The Métis culture also has vibrant music and language. The Michif language is different than other language fusions in that, rather than being a patois like Créole in Louisiana, the oral language uses French grammar and nouns, and most other words are Cree.
One of the champions of the language is Norman Fleury. He teaches Michif at the University of Brandon in Manitoba, is a frequent guest lecturer at other universities and is the translator or author of several books. Michif has been codified as a written language for about 20 years. Yet it is a language formed many generations ago. Fleury says his mother, who lived to be 108, spoke it, her parents (born in 1887 and 1880) spoke it, and their parents spoke it.
The Gabriel Dumont Institute in Saskatoon carries many of his books and has strong collaborations with other Michif specialists. The Institute promotes the use of the language and provides resources for students from kindergarten to Grade 12. Its plans include devoting additional resources to preserving Michif.
Tradition is also evident in the fiddle music associated with Métis culture. The foot-stomping, rollicking joy of the music, and the fast step dancing that accompanies it, are instantly recognizable. Songs such as the famous Red River Jig (oayache mannin in Michif) have been played at concerts, dances and parties across the country for generations. The high-energy steps and intricate patterns have elements of Cree, Ojibwe, Highland Scots, French, Acadian, Irish, and Scandinavian dance styles.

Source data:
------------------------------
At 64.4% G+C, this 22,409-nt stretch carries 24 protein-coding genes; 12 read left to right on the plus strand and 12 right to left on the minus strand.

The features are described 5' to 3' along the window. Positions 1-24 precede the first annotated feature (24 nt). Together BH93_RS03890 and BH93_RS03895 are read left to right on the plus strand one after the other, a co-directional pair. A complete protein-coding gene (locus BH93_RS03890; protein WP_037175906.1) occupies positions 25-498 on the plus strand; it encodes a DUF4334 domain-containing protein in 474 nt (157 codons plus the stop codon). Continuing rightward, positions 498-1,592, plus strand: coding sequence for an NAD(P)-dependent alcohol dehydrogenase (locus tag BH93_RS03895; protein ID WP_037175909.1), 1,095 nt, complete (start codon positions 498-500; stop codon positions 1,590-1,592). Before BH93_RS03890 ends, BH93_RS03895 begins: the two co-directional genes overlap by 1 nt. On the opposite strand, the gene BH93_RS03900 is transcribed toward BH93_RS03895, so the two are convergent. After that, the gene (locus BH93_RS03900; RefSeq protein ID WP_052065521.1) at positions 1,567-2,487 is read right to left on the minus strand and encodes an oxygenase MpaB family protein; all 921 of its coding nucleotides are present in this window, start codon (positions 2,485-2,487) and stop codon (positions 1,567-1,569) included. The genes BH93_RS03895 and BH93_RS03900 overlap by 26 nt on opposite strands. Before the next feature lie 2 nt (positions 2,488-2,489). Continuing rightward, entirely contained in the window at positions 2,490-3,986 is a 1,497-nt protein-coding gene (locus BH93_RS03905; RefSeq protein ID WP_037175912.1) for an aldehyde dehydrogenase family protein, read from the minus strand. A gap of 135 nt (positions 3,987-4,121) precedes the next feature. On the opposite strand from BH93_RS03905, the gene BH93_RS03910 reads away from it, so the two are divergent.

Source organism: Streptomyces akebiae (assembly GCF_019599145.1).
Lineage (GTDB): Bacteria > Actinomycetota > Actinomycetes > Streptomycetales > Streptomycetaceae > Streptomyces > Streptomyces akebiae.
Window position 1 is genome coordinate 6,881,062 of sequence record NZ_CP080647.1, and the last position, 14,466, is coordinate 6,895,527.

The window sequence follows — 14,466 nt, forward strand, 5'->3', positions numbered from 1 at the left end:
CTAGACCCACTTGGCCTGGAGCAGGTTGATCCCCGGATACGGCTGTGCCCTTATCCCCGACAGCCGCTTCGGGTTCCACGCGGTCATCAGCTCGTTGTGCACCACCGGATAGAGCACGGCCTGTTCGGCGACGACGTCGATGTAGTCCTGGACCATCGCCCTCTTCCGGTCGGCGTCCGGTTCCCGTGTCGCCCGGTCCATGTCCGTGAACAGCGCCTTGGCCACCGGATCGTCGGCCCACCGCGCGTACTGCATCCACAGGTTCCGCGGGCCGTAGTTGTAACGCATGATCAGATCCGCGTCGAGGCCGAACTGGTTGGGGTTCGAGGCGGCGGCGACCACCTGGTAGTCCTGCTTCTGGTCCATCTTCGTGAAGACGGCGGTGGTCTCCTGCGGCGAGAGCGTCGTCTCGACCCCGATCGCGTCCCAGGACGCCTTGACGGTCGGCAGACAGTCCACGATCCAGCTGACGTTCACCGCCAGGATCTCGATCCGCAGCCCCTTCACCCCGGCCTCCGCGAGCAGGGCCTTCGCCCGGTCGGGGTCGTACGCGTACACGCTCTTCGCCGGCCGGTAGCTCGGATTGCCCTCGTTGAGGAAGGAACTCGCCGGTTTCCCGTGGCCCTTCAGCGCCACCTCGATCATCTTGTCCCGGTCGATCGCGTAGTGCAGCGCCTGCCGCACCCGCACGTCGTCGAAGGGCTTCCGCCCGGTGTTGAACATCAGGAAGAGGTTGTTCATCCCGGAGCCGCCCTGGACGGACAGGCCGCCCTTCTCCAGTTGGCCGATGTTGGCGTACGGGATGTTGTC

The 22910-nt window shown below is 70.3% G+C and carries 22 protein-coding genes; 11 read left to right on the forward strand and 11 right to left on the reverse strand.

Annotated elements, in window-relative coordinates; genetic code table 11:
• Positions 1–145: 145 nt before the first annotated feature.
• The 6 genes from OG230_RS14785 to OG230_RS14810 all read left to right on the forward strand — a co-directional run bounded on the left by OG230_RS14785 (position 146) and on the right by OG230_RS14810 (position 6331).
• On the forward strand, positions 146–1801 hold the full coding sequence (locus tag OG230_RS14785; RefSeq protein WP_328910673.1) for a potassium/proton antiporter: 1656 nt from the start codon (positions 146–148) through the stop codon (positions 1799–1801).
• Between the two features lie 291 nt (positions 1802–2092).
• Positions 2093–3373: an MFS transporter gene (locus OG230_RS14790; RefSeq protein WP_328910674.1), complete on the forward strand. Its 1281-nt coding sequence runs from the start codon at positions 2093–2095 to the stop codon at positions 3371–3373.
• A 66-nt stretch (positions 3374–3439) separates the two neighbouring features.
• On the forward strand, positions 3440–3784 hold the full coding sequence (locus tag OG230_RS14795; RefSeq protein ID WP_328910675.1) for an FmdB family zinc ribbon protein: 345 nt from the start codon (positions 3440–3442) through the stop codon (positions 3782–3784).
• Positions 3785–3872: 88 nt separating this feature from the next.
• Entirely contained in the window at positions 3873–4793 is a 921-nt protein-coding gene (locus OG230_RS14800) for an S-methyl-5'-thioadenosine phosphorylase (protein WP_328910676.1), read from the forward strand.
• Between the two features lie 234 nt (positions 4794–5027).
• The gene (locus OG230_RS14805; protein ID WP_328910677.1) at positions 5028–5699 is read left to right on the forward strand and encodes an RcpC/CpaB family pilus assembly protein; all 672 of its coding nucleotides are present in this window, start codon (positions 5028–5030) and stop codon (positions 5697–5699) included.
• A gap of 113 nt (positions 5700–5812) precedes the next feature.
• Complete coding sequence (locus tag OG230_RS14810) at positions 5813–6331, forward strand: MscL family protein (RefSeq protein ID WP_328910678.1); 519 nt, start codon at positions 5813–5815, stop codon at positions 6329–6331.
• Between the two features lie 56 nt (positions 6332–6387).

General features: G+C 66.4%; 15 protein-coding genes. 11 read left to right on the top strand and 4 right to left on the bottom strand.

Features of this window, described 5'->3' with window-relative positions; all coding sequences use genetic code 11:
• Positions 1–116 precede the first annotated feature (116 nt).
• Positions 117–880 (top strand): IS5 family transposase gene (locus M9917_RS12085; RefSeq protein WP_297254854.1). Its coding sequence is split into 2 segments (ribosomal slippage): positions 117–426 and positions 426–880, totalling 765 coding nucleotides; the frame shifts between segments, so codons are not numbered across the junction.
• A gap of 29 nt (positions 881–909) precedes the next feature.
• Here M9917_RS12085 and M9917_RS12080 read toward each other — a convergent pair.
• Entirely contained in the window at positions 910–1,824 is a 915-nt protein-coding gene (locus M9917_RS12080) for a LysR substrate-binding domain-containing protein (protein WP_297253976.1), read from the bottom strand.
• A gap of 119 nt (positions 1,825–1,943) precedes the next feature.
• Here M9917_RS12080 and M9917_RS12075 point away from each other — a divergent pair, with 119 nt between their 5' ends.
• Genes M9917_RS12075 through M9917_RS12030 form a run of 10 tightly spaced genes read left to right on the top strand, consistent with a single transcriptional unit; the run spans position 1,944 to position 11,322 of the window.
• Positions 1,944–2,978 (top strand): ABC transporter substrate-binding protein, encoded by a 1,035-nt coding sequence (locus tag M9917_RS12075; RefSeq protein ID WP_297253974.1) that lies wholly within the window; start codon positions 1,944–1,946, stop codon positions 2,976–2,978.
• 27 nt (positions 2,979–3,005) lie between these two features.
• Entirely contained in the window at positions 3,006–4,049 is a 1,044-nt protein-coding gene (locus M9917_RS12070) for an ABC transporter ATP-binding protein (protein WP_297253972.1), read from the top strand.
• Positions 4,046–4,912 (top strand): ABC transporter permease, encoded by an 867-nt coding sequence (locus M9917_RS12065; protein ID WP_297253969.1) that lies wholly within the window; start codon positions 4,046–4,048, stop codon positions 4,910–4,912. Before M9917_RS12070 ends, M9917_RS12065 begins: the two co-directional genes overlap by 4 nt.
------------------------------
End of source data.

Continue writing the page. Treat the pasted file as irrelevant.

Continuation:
Dance competitions are often part of dance festivals which include other traditional dances such as square dancing, Ottawa Valley step dancing, or round dancing. Some of the best dancers are the Asham Stompers, founded by Arnold Asham. He felt it was important to help preserve and celebrate the music he’d grown up with as a child near Reedy Creek in Manitoba. Asham also thinks promoting jigging brings the richness of Métis traditions to people in a fun way.
The group has performed at the 2010 Olympics in Vancouver, in concert halls across the country, and in music festivals in Mexico and Europe. Many members have won world dance championships. “I fundamentally believe that dance is going to bring us all together,” says Asham. “Louis Riel said, ‘Our people will sleep for a hundred years, and when they arise it will be their arts and their culture that will bring their spirit back,’ and that is exactly what is happening today with the pow-wows and the dance.”
In the fields of painting and design, successful Métis artist Christi Belcourt stands out. One of her designs, executed in stained glass by Vision Art Glass Studio, was unanimously chosen by a selection committee to commemorate the legacy of residential schools and the historic apology from the Government of Canada in 2008. The design was unveiled early in 2012 and the window, titled Giniigaaniimenaaning (Looking Ahead), is installed in the Centre Block on Parliament Hill.
Belcourt has received other recognition, including the Ontario Arts Council Aboriginal Arts Award, which included a prize of $10,000. Her artwork hangs in the Museum of History, the National Gallery of Canada, the Nature Conservancy of Canada, the Art Gallery of Ontario, and many other institutions and galleries.
The largest collection of her work can be seen in the Gabriel Dumont Institute. Her paintings incorporate designs from nature reflective of traditional beadwork, which Belcourt says she was exposed to since childhood. Her interests include medicinal plants. In fact, she authored and illustrated a book about them.
She is also leading the Walking with Our Sisters project, an installation of 1700 pairs of moccasins made by people of all ages and cultural backgrounds, which honours murdered and missing indigenous women. The show will visit 32 North American locations in 2020.
Métis artists greatly contribute to the social and cultural fabric of Canada and will no doubt continue to do so in the generations to come.